Help With Asperger Syndrome (ASD)

Asperger syndrome (ASD) is a pervasive developmental disorder on the autism spectrum that is often described as the mildest form of autism. ASD is characterized by social impairments, communication di­fficulties, motor coordination issues, and restrictive, repetitive, and stereotyped patterns of behavior(1). People with ASD tend to have many of the social and sensory issues of those with more severe forms of autism but have average to above average IQs and well-developed vocabularies. They may also struggle to understand subtle forms of communication like body language, humor, and sarcasm(2). Symptoms of depression, OCD, and anxiety disorder may accompany a diagnosis of ASD. The prevalence of ASD is not well established partly due to it not being recognized before age 5 or 6 and because language development is normal. However, experts estimate that as many as 1 in 88 children by age 8 will have an autism spectrum disorder(2).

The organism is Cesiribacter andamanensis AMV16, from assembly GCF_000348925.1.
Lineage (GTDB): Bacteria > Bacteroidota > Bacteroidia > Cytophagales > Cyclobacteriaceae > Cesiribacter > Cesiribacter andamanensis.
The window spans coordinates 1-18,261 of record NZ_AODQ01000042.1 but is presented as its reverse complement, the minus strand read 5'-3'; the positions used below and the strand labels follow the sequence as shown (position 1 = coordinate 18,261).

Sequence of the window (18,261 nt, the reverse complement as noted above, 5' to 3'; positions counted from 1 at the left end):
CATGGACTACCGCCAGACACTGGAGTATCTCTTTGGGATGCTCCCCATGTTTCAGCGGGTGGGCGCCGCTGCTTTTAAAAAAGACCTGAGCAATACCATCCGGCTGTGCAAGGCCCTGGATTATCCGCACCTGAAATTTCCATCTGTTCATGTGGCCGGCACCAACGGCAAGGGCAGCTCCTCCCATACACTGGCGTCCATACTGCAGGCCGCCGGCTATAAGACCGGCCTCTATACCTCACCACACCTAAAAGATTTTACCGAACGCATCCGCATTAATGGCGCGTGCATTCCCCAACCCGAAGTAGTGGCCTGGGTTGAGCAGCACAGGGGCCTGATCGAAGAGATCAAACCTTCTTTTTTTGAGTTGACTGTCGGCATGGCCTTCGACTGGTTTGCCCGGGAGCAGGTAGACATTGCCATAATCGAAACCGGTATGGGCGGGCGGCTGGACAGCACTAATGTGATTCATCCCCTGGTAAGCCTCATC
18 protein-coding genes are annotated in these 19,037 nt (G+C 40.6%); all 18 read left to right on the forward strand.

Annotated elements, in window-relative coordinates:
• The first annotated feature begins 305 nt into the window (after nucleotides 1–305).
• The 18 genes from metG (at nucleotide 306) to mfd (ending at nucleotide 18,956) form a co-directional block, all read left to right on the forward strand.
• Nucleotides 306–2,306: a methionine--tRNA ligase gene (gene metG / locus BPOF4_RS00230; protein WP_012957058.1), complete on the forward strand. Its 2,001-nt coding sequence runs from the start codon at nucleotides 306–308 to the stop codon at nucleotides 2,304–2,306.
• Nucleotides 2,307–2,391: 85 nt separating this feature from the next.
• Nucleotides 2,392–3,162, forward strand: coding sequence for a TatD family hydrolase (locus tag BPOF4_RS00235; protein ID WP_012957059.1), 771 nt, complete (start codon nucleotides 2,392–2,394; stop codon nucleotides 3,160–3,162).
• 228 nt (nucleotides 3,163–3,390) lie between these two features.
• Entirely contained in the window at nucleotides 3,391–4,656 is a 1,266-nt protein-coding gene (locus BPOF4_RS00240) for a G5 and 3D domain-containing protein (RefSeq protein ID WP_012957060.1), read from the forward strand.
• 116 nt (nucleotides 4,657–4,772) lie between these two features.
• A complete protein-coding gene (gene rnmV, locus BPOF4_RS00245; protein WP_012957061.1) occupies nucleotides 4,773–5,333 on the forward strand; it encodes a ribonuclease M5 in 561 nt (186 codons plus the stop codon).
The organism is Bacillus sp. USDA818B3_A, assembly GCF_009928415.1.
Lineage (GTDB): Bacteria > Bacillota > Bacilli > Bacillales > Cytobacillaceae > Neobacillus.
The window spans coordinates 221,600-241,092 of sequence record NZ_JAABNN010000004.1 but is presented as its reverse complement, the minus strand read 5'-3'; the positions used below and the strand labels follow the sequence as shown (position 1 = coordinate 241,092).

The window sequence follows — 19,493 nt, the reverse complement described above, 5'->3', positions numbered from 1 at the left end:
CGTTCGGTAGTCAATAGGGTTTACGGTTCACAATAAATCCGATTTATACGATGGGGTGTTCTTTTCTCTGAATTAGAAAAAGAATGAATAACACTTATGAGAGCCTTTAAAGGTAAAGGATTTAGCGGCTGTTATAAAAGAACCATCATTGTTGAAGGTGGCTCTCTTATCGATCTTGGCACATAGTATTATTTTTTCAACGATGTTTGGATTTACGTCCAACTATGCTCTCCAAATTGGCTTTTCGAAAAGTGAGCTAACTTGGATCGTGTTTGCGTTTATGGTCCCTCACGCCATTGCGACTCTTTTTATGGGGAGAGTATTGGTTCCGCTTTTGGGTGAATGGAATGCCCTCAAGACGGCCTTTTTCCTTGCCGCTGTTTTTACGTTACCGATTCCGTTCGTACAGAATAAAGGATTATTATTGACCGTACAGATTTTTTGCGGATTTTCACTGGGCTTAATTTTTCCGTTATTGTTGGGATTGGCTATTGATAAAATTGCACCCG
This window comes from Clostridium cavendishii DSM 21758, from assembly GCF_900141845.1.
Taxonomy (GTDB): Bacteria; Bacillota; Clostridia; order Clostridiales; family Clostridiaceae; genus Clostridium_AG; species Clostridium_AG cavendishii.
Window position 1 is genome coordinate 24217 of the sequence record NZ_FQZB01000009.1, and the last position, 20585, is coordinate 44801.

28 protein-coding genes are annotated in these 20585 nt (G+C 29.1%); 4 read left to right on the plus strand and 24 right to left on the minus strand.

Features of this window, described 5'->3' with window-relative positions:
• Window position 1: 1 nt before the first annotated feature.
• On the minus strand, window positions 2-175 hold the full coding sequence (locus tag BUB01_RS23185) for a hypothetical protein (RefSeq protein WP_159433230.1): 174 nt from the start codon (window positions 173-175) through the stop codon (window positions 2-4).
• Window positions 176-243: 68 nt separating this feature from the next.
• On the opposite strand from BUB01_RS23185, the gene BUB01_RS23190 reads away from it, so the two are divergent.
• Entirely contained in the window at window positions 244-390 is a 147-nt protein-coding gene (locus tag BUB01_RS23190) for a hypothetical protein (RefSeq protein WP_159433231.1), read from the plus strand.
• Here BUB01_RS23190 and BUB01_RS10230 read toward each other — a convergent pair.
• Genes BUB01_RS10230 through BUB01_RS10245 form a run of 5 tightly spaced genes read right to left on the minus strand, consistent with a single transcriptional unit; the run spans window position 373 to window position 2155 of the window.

It is important to speak directly with your Doctor concerning the presence or confirmation of any diagnosis of a spectrum disorder.

Symptoms of Asperger Syndrome (ASD)

Children with ASD may(2):

  • Have trouble understanding other people’s feelings or talking about their own feelings.
  • Have a hard time understanding body language.
  • Avoid eye contact.
  • Want to be alone; or want to interact, but not know how.
  • Have narrow, sometimes obsessive, interests.
  • Talk only about themselves and their interests.
  • Speak in unusual ways or with an odd tone of voice.
  • Have a hard time making friends.
  • Seem nervous in large social groups.
  • Be clumsy or awkward.
  • Have rituals that they refuse to change, such as a very rigid bedtime routine.
  • Develop odd or repetitive movements.
  • Have unusual sensory reactions.

To learn more about the specific symptoms of Asperger syndrome (ASD), please refer to the DSM-V criteria for Autism Spectrum Disorder.

Source: (1)National Institute for Neurological Disorders and Stroke 
Source: (2)Centers for Disease Control and Prevention.  Morbidity and Mortality Weekly report March 30,2012 
Source: (3)Center For Disease Control (CDC) (4) Brain Balance Achievement centers

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